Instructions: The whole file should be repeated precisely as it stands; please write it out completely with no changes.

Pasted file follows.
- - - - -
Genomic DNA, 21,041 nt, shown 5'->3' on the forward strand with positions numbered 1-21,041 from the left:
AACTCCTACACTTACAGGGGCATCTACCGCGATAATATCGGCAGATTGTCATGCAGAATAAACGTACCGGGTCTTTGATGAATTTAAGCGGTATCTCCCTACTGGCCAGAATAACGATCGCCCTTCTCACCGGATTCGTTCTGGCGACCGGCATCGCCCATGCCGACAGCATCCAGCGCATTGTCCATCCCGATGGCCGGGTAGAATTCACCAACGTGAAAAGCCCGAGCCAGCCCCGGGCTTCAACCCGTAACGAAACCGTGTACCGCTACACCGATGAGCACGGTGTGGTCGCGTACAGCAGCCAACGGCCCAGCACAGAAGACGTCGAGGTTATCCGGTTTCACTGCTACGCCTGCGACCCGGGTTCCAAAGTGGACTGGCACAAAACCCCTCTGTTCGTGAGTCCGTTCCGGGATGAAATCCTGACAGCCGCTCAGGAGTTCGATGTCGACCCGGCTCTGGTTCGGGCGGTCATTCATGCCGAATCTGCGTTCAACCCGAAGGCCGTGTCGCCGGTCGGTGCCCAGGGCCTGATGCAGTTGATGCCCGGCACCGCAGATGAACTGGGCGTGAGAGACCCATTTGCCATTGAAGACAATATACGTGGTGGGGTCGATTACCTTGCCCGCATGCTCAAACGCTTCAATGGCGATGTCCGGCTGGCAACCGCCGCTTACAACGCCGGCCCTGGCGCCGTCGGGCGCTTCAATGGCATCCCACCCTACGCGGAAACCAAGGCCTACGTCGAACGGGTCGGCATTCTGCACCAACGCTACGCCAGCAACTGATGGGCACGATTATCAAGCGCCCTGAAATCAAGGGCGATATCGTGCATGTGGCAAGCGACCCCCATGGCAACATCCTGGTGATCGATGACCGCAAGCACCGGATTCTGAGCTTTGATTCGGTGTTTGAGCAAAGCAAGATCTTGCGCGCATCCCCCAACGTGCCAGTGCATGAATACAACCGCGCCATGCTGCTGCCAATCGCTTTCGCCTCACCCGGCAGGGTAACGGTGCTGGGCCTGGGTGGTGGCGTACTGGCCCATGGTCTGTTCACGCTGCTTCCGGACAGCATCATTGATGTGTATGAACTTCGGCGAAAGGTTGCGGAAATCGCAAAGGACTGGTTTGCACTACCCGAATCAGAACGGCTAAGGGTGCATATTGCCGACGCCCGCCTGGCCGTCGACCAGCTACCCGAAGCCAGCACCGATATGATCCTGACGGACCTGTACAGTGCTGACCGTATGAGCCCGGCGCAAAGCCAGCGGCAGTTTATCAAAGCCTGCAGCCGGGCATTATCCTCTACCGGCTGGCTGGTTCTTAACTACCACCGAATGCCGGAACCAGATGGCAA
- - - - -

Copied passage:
Genomic DNA, 21,041 nt, shown 5'->3' on the forward strand with positions numbered 1-21,041 from the left:
AACTCCTACACTTACAGGGGCATCTACCGCGATAATATCGGCAGATTGTCATGCAGAATAAACGTACCGGGTCTTTGATGAATTTAAGCGGTATCTCCCTACTGGCCAGAATAACGATCGCCCTTCTCACCGGATTCGTTCTGGCGACCGGCATCGCCCATGCCGACAGCATCCAGCGCATTGTCCATCCCGATGGCCGGGTAGAATTCACCAACGTGAAAAGCCCGAGCCAGCCCCGGGCTTCAACCCGTAACGAAACCGTGTACCGCTACACCGATGAGCACGGTGTGGTCGCGTACAGCAGCCAACGGCCCAGCACAGAAGACGTCGAGGTTATCCGGTTTCACTGCTACGCCTGCGACCCGGGTTCCAAAGTGGACTGGCACAAAACCCCTCTGTTCGTGAGTCCGTTCCGGGATGAAATCCTGACAGCCGCTCAGGAGTTCGATGTCGACCCGGCTCTGGTTCGGGCGGTCATTCATGCCGAATCTGCGTTCAACCCGAAGGCCGTGTCGCCGGTCGGTGCCCAGGGCCTGATGCAGTTGATGCCCGGCACCGCAGATGAACTGGGCGTGAGAGACCCATTTGCCATTGAAGACAATATACGTGGTGGGGTCGATTACCTTGCCCGCATGCTCAAACGCTTCAATGGCGATGTCCGGCTGGCAACCGCCGCTTACAACGCCGGCCCTGGCGCCGTCGGGCGCTTCAATGGCATCCCACCCTACGCGGAAACCAAGGCCTACGTCGAACGGGTCGGCATTCTGCACCAACGCTACGCCAGCAACTGATGGGCACGATTATCAAGCGCCCTGAAATCAAGGGCGATATCGTGCATGTGGCAAGCGACCCCCATGGCAACATCCTGGTGATCGATGACCGCAAGCACCGGATTCTGAGCTTTGATTCGGTGTTTGAGCAAAGCAAGATCTTGCGCGCATCCCCCAACGTGCCAGTGCATGAATACAACCGCGCCATGCTGCTGCCAATCGCTTTCGCCTCACCCGGCAGGGTAACGGTGCTGGGCCTGGGTGGTGGCGTACTGGCCCATGGTCTGTTCACGCTGCTTCCGGACAGCATCATTGATGTGTATGAACTTCGGCGAAAGGTTGCGGAAATCGCAAAGGACTGGTTTGCACTACCCGAATCAGAACGGCTAAGGGTGCATATTGCCGACGCCCGCCTGGCCGTCGACCAGCTACCCGAAGCCAGCACCGATATGATCCTGACGGACCTGTACAGTGCTGACCGTATGAGCCCGGCGCAAAGCCAGCGGCAGTTTATCAAAGCCTGCAGCCGGGCATTATCCTCTACCGGCTGGCTGGTTCTTAACTACCACCGAATGCCGGAACCAGATGGCAA